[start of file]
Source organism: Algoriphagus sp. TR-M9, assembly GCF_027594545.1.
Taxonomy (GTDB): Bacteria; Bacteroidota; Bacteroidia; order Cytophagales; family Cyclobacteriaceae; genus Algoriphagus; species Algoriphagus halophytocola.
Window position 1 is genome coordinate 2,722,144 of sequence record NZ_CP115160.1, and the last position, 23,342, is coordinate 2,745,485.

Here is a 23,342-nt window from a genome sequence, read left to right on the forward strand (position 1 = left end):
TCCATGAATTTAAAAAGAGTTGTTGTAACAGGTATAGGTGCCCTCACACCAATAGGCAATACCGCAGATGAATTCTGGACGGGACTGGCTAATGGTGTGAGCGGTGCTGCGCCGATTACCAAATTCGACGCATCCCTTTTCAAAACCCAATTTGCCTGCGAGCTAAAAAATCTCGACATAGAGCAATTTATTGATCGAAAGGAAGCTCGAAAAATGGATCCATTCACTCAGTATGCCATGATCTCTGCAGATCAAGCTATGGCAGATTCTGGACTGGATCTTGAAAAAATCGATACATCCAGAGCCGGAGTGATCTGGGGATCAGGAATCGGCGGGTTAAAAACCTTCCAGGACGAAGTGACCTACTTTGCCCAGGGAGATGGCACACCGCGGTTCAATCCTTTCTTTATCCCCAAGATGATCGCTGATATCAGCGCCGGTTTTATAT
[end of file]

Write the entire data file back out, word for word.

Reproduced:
Source organism: Algoriphagus sp. TR-M9, assembly GCF_027594545.1.
Taxonomy (GTDB): Bacteria; Bacteroidota; Bacteroidia; order Cytophagales; family Cyclobacteriaceae; genus Algoriphagus; species Algoriphagus halophytocola.
Window position 1 is genome coordinate 2,722,144 of sequence record NZ_CP115160.1, and the last position, 23,342, is coordinate 2,745,485.

Here is a 23,342-nt window from a genome sequence, read left to right on the forward strand (position 1 = left end):
TCCATGAATTTAAAAAGAGTTGTTGTAACAGGTATAGGTGCCCTCACACCAATAGGCAATACCGCAGATGAATTCTGGACGGGACTGGCTAATGGTGTGAGCGGTGCTGCGCCGATTACCAAATTCGACGCATCCCTTTTCAAAACCCAATTTGCCTGCGAGCTAAAAAATCTCGACATAGAGCAATTTATTGATCGAAAGGAAGCTCGAAAAATGGATCCATTCACTCAGTATGCCATGATCTCTGCAGATCAAGCTATGGCAGATTCTGGACTGGATCTTGAAAAAATCGATACATCCAGAGCCGGAGTGATCTGGGGATCAGGAATCGGCGGGTTAAAAACCTTCCAGGACGAAGTGACCTACTTTGCCCAGGGAGATGGCACACCGCGGTTCAATCCTTTCTTTATCCCCAAGATGATCGCTGATATCAGCGCCGGTTTTATAT